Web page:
Tuesday, Jul 29, 2014 04:53 pm est

Unexpected university email chain is lesson in etiquette

Posted on November 28, 2012 | by WSN Editorial Board

This week, a new complaint has eclipsed our problems with classes, the weather and our social lives. A new phrase overcomes our vocabulary, looms in our minds, and we suddenly hear it everywhere: “Don’t reply all.”

The email chain that has invaded our inboxes seems never-ending. At first, we all found it amusing that a student, presumably by accident, sent an email to what appears to be nearly the entire NYU community, instead of just one administrator. But amusement quickly turned to annoyance when many of the recipients took it upon themselves to enlighten the original sender — and many more hastened to inform those students that it was not necessary to reply to all in messages that were themselves sent to everyone. That’s not to mention the students who decided to capitalize on student Matt Wiseltier’s mistake to use the thread to troll the nearly 40,000 unintended recipients with apparently purposeless pictures of movie stars.

We have all experienced abuse of the reply all button before this; people frequently use this option in error when really only one or a few recipients of an original email needs to see the response. It is a small annoyance, and most of us just ignore unnecessary emails and move on. But when several of these messages arrive in our inboxes daily, and the use of reply all is so terribly ironic, it becomes a bigger problem.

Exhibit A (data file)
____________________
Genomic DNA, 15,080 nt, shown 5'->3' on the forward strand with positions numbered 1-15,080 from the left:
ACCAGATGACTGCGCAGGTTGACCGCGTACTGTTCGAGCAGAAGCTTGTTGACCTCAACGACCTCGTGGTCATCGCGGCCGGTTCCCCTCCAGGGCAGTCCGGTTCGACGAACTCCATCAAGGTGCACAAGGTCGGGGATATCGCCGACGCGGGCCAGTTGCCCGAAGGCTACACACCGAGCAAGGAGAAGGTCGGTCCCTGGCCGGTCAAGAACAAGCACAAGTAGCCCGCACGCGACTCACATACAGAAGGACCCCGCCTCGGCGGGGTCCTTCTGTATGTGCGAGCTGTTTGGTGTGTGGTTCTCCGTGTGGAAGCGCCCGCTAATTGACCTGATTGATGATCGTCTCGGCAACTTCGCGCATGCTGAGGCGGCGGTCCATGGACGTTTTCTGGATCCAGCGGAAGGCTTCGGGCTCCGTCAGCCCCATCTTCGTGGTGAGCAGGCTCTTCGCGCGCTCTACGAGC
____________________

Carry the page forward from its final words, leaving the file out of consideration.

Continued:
The now-infamous email thread is many things: It’s funny, it’s frustrating; it’s  a conversation topic and a reason for our school to appear in a less-than-flattering light on Buzzfeed. But it is also a learning opportunity. We hope that the next time one hesitates with the cursor between reply and reply all, he or she will remember this incident and choose the option that will not frustrate nearly everyone receiving his or her missives.

A version of this article appeared in the Wednesday, Nov. 28 print edition. Email the WSN Editorial Board at editboard@nyunews.com.


profile portrait
Felipe De La Hoz

Multimedia Editor | Felipe De La Hoz is a Colombian national studying journalism at the College of Arts and Sciences. Having been born in Colombia and raised in the United States, Mexico and Brazil, Felipe is a trilingual travel aficionado and enjoys working in varied and difficult environments. Apart from his photography, Felipe enjoys investigative reporting and interviews, interviewing the likes of Colombian ex-M-19 guerrilla fighters and controversial politician Jimmy McMillan. He has covered everything from governmental conferences to full-blown riots, as well as portraiture shoots and dining photography. Having worked under Brazilian photojournalists for Reuters and AFP, Felipe hopes to one day work on demanding journalistic projects and contribute to the global news cycle.

Ann Schmidt

News Editor | Ann is a liberal studies sophomore who lived in Florence during her freshman year. She plans on double-majoring in journalism and political science and is always busy. She is constantly making lists and she loves to laugh.